Sunday, July 29, 2012
I continue my world tour in Germany - specifically books set in Berlin during the second world war. The first of these is The Berlin Diaries of by Marie 'Missie' Vassiltchikov 1940-1945.
Marie Vassiltchikov was a white Russian princess and she wrote her diaries in her own version of shorthand that was unintelligible to anyone else. This turned out to be useful because Missie came to be privy to (although not actively involved with) the 1944 conspiracy to kill Adolf Hitler. Anyone connected with this were subsequently persecuted. Many were executed and many more were imprisoned - together with their families.
Missie, however, escaped although she and another aristocrat seemed to court the attentions of the German authorities by conniving to bring food to their imprisoned colleagues and communicate with them. In fact Missie and the other 'Bright Young Things' seem to have had strangely charmed lives. They seemed to have a rather louche attitude to the idea of working for a living, although by Missie's own account they were impoverished. In the first few years of war, while their embassy friends were still at large, they attended parties and balls and the fact that they were in a country at war served mainly to add a little spice to their daily lives. When basic foodstuffs were rationed they ate lobsters; when beer was in short supply they drank champagne; when clothing became rationed they turned to the milliner for style, and even when they were fleeing bombs and the Soviet advance finding a hairdresser was still of paramount importance. Slumming it, for Missie, was trying to do without lipstick every day.
There was no question of Missie and her friends ever becoming homeless refugees; she seems to have been adept at finding houses (usually the odd schloss, palace or chalet belonging to a distant relative or friend) wherever she went. Even when the Americans come (and have the audacity to 'behave badly' by inviting the village girls to come in and party and walk off with all their abandoned clothing) they have their connections and can count of distant American cousins to pull strings there too.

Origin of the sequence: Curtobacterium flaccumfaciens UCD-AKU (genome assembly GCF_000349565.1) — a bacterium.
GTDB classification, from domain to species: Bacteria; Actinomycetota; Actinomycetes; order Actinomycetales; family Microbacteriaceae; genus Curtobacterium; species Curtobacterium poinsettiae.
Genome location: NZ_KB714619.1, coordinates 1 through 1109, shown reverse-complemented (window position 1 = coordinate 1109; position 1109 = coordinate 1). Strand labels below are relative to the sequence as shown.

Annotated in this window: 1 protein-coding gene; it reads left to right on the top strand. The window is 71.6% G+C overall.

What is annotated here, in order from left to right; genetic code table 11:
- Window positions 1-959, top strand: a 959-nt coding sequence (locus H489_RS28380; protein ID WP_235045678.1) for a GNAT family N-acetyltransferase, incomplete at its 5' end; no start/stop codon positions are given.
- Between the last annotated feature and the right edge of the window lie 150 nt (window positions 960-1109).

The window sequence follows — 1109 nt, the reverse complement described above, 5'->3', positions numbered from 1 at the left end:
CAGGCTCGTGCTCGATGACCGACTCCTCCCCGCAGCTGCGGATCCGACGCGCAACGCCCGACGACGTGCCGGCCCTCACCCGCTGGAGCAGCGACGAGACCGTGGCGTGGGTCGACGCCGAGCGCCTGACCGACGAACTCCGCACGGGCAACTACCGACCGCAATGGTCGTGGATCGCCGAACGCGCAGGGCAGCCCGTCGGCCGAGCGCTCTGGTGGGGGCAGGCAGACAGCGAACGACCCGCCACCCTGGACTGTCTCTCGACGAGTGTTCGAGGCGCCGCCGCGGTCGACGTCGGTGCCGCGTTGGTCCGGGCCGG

However, even when all these connections run out Missie survives. She survives because she is not only young, beautiful and multi-lingual but, more importantly, feels entitled. It is this that enables her to sail on through a world that is fracturing at her heels. She is starving and ill but always she finds a bed and people willing to help her. She never gives up because she knows that somehow she will come through - and she does.
It is a fascinating book, enhanced by the editorial notes of Missie's younger brother, Georgie, who encouraged her to publish the book shortly before her death. I am very glad he did because Missie has given the world a valuable record of how it was to live in one of the first cities of the world to suffer sustained aerial bombardment. The intention of the British (specifically Air Marshall Arthur 'Bomber' Harris) was to bring Germany to its knees but it failed - and by reading The Berlin Diaries it is possible to understand exactly why. Her description of what happened after the first siren sounded is vivid and terrifying. She admits to becoming increasingly nervous as time goes on - in the end even an aristocrat must yield to the indiscriminating and horrifying Bombenteppich (bomb carpet).